a year in food and life

Pappa al pomodoro July 27, 2007

Filed under: food — superspark @ 8:39 am


The latest contribution to the soggy bread archives, I had imagined this traditional Tuscan dish from the wonderful Zuni Cafe Cookbook would be pretty good, but that would be a gross understatement. It was downright delicious and simple as can be. Here’s just how good it was:

1) We had a friend visiting for the evening. She had already had dinner but thought she’d try a small bowl. A few minutes later, she was up for seconds.

2) Said friend asked if I would post the recipe on Superspark and though I said I would, it was less than 24 hours later that she called asking where it was. Apparently she had plans to make it that very night…

3) We gobbled down the entire first batch so fast that I didn’t manage to get a good photo to post.

But you know what? It didn’t matter, I was more than happy to make it again and use more of the huge crop of tomatoes that has now ripened in our “garden”. The taste of homegrown tomatoes really adds something to this dish, but even if you have to buy yours at the supermarket, pappa al pomodoro is so delicious and quick that it’s worth making anyway.

As an aside, I’ll admit that I’m not entirely sure that my pappa al pomodoro turned out as it is supposed to. From what I’ve read, it’s supposed to be a sort of bread and tomato soup, but both times I’ve made it, while it has been moist, to call it soup would be a stretch. If you want it soupier, add less bread (I’ve used about 2/3 of a big round loaf both times) or you can soak the bread chunks in broth for an hour first which means that they’ll soak of less of the tomato mixture. Either way, this dish is a serious winner.

This is my entry for Weekend Herb Blogging, hosted this week by Anna from Anna’s Cool Finds.

Pappa al Pomodoro (makes 4 hearty servings)


About 2 pounds very ripe, flavorful tomatoes
About ½ cup extra virgin olive oil
1 medium yellow onion, diced
3 cloves garlic, chopped
A leafy branch of fresh basil
A pinch or two of sugar
About ¼ pound day-old, chewy, country-style bread, with most of the crust removed
Freshly ground black pepper

1. Bring a medium saucepan of water to a boil over high heat. Score a large “X” on the underside of half of the tomatoes, just breaking the skin. Gently ease them, one at a time, into the boiling water. Within 15 or so seconds, the skin should begin to curl back in sheets from the center of the “X.” When this occurs, remove the tomatoes from the water with a slotted spoon, and place them on a cutting board. Peel them; the skin should slip away easily. Trim them, as well as the unpeeled tomatoes, of any blemishes or under-ripe areas; core them; and coarsely chop them into ¼-inch bits, taking care not to lose any juice. Scoop the tomatoes and their juices into a bowl, and set it aside.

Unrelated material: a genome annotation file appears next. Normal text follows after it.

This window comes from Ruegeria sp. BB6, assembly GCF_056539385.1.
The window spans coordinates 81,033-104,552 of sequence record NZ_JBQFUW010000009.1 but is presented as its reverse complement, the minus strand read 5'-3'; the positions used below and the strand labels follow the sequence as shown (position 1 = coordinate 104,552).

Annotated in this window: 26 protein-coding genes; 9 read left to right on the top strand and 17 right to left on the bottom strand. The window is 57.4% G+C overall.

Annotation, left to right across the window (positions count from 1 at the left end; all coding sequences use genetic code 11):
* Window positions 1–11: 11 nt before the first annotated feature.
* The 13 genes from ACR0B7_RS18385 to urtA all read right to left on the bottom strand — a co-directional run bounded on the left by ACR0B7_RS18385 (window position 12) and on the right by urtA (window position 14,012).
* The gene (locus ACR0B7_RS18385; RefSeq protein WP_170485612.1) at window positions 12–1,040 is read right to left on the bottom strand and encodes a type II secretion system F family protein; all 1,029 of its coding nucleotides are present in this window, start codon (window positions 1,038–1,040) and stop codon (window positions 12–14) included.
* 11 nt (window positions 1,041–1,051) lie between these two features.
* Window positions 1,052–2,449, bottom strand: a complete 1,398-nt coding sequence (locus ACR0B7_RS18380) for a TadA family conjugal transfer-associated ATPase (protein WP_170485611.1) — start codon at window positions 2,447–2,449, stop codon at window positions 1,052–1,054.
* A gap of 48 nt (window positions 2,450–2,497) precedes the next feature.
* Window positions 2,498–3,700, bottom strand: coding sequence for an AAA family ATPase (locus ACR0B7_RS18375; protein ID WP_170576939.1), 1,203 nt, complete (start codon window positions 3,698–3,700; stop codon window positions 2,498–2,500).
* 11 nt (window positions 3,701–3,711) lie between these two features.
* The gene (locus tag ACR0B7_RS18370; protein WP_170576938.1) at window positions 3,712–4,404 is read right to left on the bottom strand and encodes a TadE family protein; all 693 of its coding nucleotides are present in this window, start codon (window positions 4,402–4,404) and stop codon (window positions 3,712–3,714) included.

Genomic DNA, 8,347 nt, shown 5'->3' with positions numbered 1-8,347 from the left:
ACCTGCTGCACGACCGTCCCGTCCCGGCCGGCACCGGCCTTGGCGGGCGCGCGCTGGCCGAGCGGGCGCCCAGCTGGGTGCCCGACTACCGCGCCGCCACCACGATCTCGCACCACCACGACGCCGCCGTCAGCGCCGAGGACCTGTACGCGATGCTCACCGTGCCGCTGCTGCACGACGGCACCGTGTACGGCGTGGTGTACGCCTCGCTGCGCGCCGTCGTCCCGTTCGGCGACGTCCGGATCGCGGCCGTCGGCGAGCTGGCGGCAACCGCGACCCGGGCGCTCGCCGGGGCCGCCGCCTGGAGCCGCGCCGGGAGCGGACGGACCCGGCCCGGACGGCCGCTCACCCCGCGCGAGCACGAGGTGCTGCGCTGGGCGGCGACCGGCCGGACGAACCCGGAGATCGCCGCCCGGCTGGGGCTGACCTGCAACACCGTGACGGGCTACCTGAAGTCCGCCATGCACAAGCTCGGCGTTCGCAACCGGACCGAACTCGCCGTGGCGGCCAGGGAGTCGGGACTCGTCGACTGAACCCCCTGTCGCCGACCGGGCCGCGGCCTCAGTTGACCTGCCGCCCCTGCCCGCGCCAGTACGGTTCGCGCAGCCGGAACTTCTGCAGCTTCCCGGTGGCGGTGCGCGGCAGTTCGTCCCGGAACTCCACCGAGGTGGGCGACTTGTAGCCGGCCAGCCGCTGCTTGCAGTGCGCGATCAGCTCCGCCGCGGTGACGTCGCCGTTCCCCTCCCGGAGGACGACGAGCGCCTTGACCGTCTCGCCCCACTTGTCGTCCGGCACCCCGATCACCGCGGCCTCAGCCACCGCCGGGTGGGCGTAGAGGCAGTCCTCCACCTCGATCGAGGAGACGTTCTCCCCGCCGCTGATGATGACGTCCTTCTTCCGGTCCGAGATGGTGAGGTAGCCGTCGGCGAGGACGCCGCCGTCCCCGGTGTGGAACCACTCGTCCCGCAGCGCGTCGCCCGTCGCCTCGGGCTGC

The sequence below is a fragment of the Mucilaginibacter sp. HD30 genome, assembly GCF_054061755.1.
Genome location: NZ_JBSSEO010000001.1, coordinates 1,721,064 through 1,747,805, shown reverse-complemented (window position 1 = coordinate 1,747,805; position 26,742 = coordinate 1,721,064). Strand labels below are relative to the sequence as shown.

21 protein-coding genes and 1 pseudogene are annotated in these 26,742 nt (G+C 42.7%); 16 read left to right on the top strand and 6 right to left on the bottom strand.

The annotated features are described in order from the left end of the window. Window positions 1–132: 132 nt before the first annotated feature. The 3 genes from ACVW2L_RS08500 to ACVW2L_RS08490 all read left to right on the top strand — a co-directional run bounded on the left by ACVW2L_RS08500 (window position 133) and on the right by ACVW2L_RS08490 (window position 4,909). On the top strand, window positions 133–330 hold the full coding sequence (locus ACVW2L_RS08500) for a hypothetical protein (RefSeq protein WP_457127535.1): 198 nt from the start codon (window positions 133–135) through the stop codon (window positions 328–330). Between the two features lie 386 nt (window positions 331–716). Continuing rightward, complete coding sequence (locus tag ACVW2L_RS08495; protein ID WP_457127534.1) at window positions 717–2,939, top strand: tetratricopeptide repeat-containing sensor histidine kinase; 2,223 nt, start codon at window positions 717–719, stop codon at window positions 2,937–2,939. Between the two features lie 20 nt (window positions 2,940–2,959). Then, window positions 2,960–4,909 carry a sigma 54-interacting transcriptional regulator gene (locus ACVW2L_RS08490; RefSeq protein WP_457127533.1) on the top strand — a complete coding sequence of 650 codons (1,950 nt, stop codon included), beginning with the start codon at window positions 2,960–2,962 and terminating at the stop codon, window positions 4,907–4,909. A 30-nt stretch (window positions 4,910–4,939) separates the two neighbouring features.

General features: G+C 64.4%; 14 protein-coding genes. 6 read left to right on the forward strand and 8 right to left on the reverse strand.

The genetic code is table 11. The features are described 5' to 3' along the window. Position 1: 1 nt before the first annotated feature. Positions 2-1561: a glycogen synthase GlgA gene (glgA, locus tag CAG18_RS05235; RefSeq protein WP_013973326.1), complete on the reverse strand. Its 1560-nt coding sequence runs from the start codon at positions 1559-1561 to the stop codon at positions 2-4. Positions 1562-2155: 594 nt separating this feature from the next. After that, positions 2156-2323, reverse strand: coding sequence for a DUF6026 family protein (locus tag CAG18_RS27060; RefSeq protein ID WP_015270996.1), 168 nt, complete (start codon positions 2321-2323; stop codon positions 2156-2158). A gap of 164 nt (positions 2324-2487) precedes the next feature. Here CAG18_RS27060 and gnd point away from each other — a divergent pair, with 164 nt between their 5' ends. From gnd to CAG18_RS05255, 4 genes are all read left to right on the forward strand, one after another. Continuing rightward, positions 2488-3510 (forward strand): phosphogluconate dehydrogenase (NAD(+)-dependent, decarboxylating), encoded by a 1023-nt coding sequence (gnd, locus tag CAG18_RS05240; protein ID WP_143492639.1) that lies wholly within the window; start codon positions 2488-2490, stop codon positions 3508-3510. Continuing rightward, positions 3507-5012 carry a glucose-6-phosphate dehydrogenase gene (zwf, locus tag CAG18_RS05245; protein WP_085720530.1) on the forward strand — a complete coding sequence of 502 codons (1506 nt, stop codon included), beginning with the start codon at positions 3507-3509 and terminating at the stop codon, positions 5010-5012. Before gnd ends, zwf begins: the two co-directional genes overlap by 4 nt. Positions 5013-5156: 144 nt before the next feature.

2. Pour about ¼ cup of the olive oil into a large saucepan or Dutch oven over low heat. When the oil is warm, add the onions and a pinch of salt. Cook gently over low heat for 10 or so minutes, stirring occasionally, until the onions are soft and translucent. Stir in the garlic. Cook for a few minutes more, and then add the tomatoes and their juices, along with another glug of oil. Raise the heat, and bring the mixture to a simmer.

3. Pick the leaves from the sprig of basil, set them aside, and add the stem to the tomato mixture. Cook the mixture only long enough for the tomato to melt and break down a bit, about 5-10 minutes, stopping the cooking when the tomato mixture takes on the characteristic red-orange color of cooked tomatoes. Taste for salt and sugar; you’ll probably need to add quite a bit of the former and might want a pinch or two of the latter, to counter acidity.

4. Remove and discard the basil stem. Using kitchen shears, snip the basil leaves into rough slivers, and add them to the pot. Tear the bread into the size of large croutons, and add them as well, stirring to wet and submerge the chunks. Cover the pan, remove it from the heat, and let it sit for 15 or so minutes in a warm place, so that the bread can soften and absorb the liquid.

5. When you’re ready to serve the pappa, stir it roughly to break up the bread, and taste it again for salt and sweetness. Adjust as necessary, stirring in another glug of olive oil to enrich the finished dish. Serve warm, with freshly ground black pepper. (It’s equally great the next day as leftovers and if you’re a cheese lover, by all means, stir in some mozzarella or parmesan at the end!)


12 Responses to “Pappa al pomodoro”

  1. For soggy bread, it looks really good. Nice colors too.

  2. Anna Says:

    This looks great! Simple and comforting.

  3. sra Says:

    This is a very new dish to me – I will make it sometime! The pic’s attractive.

  4. Deborah Dowd Says:

    This sounds really wonderful and I have tomatoes and fresh basil to spare!

  5. Kalyn Says:

    Sounds just fantastic. I’ve heard about htis dish, but only in books so it’s nice to hear from someone who tried it. Saving the recipe now!

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